2. The second is the “gap” or “black box” approach, which I alluded to in my earlier post. Person A says, “There are gaps in our understanding of embryology,” then goes on to say, “For every gap, let’s insert a black box that gives us the appropriate consequence from the given antecedent; we can never know what the intelligent designer put in that black box, but the most reasonable approach to the problem is to assume that there is such a box.” Person B says, “There are gaps in our understanding of embryology,” then goes on to say, “Let’s make some hypotheses about how this might work, manipulate the genome of the fruit fly, do some breeding experiments, see how they relate to our hypotheses and possibly adjust them, do further experiments, etc.” Person B is doing science; Person A is not.

3. The third is to grant the possibility that science has a plausible set of mechanisms going from the origin of the universe to the arising of conscious life, but to state that either the entire chain is unacceptably improbable (Brad’s invocation of the “anthropic principle”) or (b) at least one of its essential links is logically incompatible with the naturalist assumption underlying the evolutionist enterprise (Matt’s “question of irreducible complexity and functional intermediates”).

a. The “anthropic principle” is a red herring; it’s based on the notion that, given the supposed improbability of our being here to even raise these questions, an explanation is needed to account for our existence in the face of that supposed improbability. In fact, there is no sensible way to calculate from first principles how improbable (or not) are any of the links in the chain leading to us. In any event, even if we could calculate that only in one of a gazillion possible universes would life as we know it have formed, what would that show? We are in that universe. So what? That no more demands an intelligent designer than the fact that once or twice in my life I’ve accidentally dropped a nickel and after bouncing on the ground it wound up standing on its edge rather than lying flat, a logically possible but spectacularly unlikely event that happened to have happened. It’s only the importance that we assign to our own existence that seems to call for an explanation of its supposedly unlikely occurrence; after all, if a different sperm had fertilized a different egg in any one of my female ancestors including my mother I wouldn’t be here to be writing this, the world would be different from what it is, and what would that prove?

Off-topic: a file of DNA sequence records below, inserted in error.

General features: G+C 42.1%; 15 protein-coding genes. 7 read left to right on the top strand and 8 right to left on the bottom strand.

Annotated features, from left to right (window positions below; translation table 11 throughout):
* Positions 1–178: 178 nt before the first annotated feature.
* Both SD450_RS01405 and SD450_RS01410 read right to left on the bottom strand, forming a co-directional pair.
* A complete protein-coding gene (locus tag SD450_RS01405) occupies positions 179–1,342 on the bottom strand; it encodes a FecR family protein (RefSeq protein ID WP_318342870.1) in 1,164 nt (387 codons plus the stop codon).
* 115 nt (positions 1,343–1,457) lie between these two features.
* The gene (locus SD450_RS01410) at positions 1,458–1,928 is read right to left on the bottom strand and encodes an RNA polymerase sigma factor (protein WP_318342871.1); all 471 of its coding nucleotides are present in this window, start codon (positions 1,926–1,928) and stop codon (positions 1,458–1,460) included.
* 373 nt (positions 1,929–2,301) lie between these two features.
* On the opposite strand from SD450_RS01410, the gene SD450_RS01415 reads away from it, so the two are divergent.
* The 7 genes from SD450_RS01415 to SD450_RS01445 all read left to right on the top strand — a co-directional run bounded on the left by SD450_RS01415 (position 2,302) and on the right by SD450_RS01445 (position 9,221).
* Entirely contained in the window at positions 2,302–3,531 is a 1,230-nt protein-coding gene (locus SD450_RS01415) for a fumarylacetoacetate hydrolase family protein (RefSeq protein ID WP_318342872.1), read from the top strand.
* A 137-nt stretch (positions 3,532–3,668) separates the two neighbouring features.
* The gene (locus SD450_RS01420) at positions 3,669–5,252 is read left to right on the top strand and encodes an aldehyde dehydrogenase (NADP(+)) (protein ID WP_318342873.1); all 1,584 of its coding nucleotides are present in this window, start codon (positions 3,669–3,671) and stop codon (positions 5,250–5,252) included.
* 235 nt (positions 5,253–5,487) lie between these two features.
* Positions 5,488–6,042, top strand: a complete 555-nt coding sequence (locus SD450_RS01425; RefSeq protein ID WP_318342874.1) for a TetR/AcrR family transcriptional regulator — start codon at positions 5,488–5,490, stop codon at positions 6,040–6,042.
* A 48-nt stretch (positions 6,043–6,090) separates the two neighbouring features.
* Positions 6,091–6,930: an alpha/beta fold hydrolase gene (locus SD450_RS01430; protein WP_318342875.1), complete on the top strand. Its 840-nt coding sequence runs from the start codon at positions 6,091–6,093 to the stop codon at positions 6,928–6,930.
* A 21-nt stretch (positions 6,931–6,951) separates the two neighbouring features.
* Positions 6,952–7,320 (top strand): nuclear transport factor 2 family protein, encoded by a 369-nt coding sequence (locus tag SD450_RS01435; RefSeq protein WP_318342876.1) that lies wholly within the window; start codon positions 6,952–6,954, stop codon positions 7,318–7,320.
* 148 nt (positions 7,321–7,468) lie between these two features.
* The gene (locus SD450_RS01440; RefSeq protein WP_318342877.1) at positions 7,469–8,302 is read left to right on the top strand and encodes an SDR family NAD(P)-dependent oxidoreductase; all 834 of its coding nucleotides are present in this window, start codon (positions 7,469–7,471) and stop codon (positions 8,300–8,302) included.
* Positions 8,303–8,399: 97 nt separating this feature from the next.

b. The question of whether there are “irreducibly complex” mechanisms that rule out the standard Darwinian approach has already been debated at length; a quick Google will provide entrance to the literature; I think the issue has been answered effectively by the Darwinian side; others will presumably disagree. Similarly with the issue of “functional intermediates.”

The remaining question is whether people raising these questions are in fact offering a scientifically viable alternative to Darwinism or just attaching a few faith-driven pestering footnotes to an overwhelmingly well-established body of knowledge. I think the latter, though I certainly also agree with the need for "epistemic humility" when teaching science.

zero

in school, it is an untouchable monument.
this is really an issue of the separation of church and state. what bill says, thank you mr biochemist, states the case very well. if a parent wants a kid to know about id send them to a christian school or home school them with the understanding that the kid won't be adequately prepared in the sciences to compete in that particular field (or be willing in college to take a whole bunch of make up courses to be able to get a science degree). this gets to brads first point as well. when i hear people talk about god (as the christian god) in any context and how "god" needs to be brought back into the mainstream of society, i think to myself, this is america and we are a pluralitic society and there is no american god. there is only one's individual god. don't try to sneak a faction of the christian faith's god back into the schools.

Matt

Let me be perfectly clear. I am a practicing Christian, and I also think that the theory of evolution is the best unifying metanarrative for explaining and organizing a tremendous amount of scientific evidence. I have seen first-hand the advantageous effects of mutations in many a petri dish! :-D

Philip, do you think ones faith should be foreign to scientific examination?